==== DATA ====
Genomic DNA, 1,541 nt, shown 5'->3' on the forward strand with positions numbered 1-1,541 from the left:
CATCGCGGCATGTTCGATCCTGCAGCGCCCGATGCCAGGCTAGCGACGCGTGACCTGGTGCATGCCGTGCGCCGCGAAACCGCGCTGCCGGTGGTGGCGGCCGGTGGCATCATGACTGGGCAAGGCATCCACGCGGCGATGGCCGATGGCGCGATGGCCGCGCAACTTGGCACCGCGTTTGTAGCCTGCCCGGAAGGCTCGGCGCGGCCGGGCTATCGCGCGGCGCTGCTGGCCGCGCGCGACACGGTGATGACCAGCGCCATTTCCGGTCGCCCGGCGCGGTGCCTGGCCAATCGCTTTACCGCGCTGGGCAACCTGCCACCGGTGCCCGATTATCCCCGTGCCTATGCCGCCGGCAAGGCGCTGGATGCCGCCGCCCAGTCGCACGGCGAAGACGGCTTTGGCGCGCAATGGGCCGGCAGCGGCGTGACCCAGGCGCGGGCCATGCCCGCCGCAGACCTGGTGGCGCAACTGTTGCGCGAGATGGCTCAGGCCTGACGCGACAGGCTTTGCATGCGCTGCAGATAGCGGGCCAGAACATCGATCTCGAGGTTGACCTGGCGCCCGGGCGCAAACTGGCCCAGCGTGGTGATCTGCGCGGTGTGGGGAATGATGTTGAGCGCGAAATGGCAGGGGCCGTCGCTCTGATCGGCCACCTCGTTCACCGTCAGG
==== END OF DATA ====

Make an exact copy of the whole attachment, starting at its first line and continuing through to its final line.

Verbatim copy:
Genomic DNA, 1,541 nt, shown 5'->3' on the forward strand with positions numbered 1-1,541 from the left:
CATCGCGGCATGTTCGATCCTGCAGCGCCCGATGCCAGGCTAGCGACGCGTGACCTGGTGCATGCCGTGCGCCGCGAAACCGCGCTGCCGGTGGTGGCGGCCGGTGGCATCATGACTGGGCAAGGCATCCACGCGGCGATGGCCGATGGCGCGATGGCCGCGCAACTTGGCACCGCGTTTGTAGCCTGCCCGGAAGGCTCGGCGCGGCCGGGCTATCGCGCGGCGCTGCTGGCCGCGCGCGACACGGTGATGACCAGCGCCATTTCCGGTCGCCCGGCGCGGTGCCTGGCCAATCGCTTTACCGCGCTGGGCAACCTGCCACCGGTGCCCGATTATCCCCGTGCCTATGCCGCCGGCAAGGCGCTGGATGCCGCCGCCCAGTCGCACGGCGAAGACGGCTTTGGCGCGCAATGGGCCGGCAGCGGCGTGACCCAGGCGCGGGCCATGCCCGCCGCAGACCTGGTGGCGCAACTGTTGCGCGAGATGGCTCAGGCCTGACGCGACAGGCTTTGCATGCGCTGCAGATAGCGGGCCAGAACATCGATCTCGAGGTTGACCTGGCGCCCGGGCGCAAACTGGCCCAGCGTGGTGATCTGCGCGGTGTGGGGAATGATGTTGAGCGCGAAATGGCAGGGGCCGTCGCTCTGATCGGCCACCTCGTTCACCGTCAGG